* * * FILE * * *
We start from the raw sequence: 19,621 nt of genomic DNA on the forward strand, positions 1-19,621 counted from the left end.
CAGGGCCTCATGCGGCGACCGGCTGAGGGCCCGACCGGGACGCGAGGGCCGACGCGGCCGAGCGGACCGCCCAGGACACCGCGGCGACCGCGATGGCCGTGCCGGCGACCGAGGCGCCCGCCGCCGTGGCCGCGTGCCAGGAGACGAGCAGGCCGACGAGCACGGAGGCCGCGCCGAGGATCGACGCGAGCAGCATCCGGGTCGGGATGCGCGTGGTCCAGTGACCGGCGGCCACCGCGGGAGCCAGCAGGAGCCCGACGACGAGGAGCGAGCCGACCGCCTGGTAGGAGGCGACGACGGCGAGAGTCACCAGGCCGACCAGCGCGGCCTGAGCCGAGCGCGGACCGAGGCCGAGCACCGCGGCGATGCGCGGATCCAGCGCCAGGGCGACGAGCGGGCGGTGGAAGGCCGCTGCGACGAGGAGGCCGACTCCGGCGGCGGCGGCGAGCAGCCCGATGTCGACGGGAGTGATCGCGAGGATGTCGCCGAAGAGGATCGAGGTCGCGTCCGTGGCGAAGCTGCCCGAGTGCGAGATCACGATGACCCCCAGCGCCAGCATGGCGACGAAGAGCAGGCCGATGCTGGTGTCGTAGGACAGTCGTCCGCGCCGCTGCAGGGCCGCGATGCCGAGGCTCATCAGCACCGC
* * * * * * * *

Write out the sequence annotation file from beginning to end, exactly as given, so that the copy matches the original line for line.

We start from the raw sequence: 19,621 nt of genomic DNA on the forward strand, positions 1-19,621 counted from the left end.
CAGGGCCTCATGCGGCGACCGGCTGAGGGCCCGACCGGGACGCGAGGGCCGACGCGGCCGAGCGGACCGCCCAGGACACCGCGGCGACCGCGATGGCCGTGCCGGCGACCGAGGCGCCCGCCGCCGTGGCCGCGTGCCAGGAGACGAGCAGGCCGACGAGCACGGAGGCCGCGCCGAGGATCGACGCGAGCAGCATCCGGGTCGGGATGCGCGTGGTCCAGTGACCGGCGGCCACCGCGGGAGCCAGCAGGAGCCCGACGACGAGGAGCGAGCCGACCGCCTGGTAGGAGGCGACGACGGCGAGAGTCACCAGGCCGACCAGCGCGGCCTGAGCCGAGCGCGGACCGAGGCCGAGCACCGCGGCGATGCGCGGATCCAGCGCCAGGGCGACGAGCGGGCGGTGGAAGGCCGCTGCGACGAGGAGGCCGACTCCGGCGGCGGCGGCGAGCAGCCCGATGTCGACGGGAGTGATCGCGAGGATGTCGCCGAAGAGGATCGAGGTCGCGTCCGTGGCGAAGCTGCCCGAGTGCGAGATCACGATGACCCCCAGCGCCAGCATGGCGACGAAGAGCAGGCCGATGCTGGTGTCGTAGGACAGTCGTCCGCGCCGCTGCAGGGCCGCGATGCCGAGGCTCATCAGCACCGC